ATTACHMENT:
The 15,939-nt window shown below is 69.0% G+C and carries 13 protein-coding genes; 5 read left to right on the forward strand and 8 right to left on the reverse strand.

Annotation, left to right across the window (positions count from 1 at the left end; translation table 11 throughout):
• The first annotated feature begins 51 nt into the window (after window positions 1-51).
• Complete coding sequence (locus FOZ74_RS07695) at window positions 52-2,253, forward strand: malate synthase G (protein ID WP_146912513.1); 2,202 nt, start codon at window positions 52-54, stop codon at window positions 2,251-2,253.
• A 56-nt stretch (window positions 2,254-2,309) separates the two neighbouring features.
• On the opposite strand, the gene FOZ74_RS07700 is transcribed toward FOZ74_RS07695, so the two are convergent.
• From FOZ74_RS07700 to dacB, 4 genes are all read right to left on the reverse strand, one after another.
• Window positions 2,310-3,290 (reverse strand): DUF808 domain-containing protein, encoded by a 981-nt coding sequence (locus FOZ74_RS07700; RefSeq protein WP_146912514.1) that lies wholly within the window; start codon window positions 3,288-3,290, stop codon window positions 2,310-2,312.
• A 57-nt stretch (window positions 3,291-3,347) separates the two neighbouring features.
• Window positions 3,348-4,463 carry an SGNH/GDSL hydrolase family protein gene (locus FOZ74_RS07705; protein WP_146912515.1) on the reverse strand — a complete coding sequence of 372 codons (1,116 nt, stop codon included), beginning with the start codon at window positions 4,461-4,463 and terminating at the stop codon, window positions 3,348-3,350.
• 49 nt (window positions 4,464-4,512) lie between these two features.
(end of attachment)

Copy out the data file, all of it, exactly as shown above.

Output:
The 15,939-nt window shown below is 69.0% G+C and carries 13 protein-coding genes; 5 read left to right on the forward strand and 8 right to left on the reverse strand.

Annotation, left to right across the window (positions count from 1 at the left end; translation table 11 throughout):
• The first annotated feature begins 51 nt into the window (after window positions 1-51).
• Complete coding sequence (locus FOZ74_RS07695) at window positions 52-2,253, forward strand: malate synthase G (protein ID WP_146912513.1); 2,202 nt, start codon at window positions 52-54, stop codon at window positions 2,251-2,253.
• A 56-nt stretch (window positions 2,254-2,309) separates the two neighbouring features.
• On the opposite strand, the gene FOZ74_RS07700 is transcribed toward FOZ74_RS07695, so the two are convergent.
• From FOZ74_RS07700 to dacB, 4 genes are all read right to left on the reverse strand, one after another.
• Window positions 2,310-3,290 (reverse strand): DUF808 domain-containing protein, encoded by a 981-nt coding sequence (locus FOZ74_RS07700; RefSeq protein WP_146912514.1) that lies wholly within the window; start codon window positions 3,288-3,290, stop codon window positions 2,310-2,312.
• A 57-nt stretch (window positions 3,291-3,347) separates the two neighbouring features.
• Window positions 3,348-4,463 carry an SGNH/GDSL hydrolase family protein gene (locus FOZ74_RS07705; protein WP_146912515.1) on the reverse strand — a complete coding sequence of 372 codons (1,116 nt, stop codon included), beginning with the start codon at window positions 4,461-4,463 and terminating at the stop codon, window positions 3,348-3,350.
• 49 nt (window positions 4,464-4,512) lie between these two features.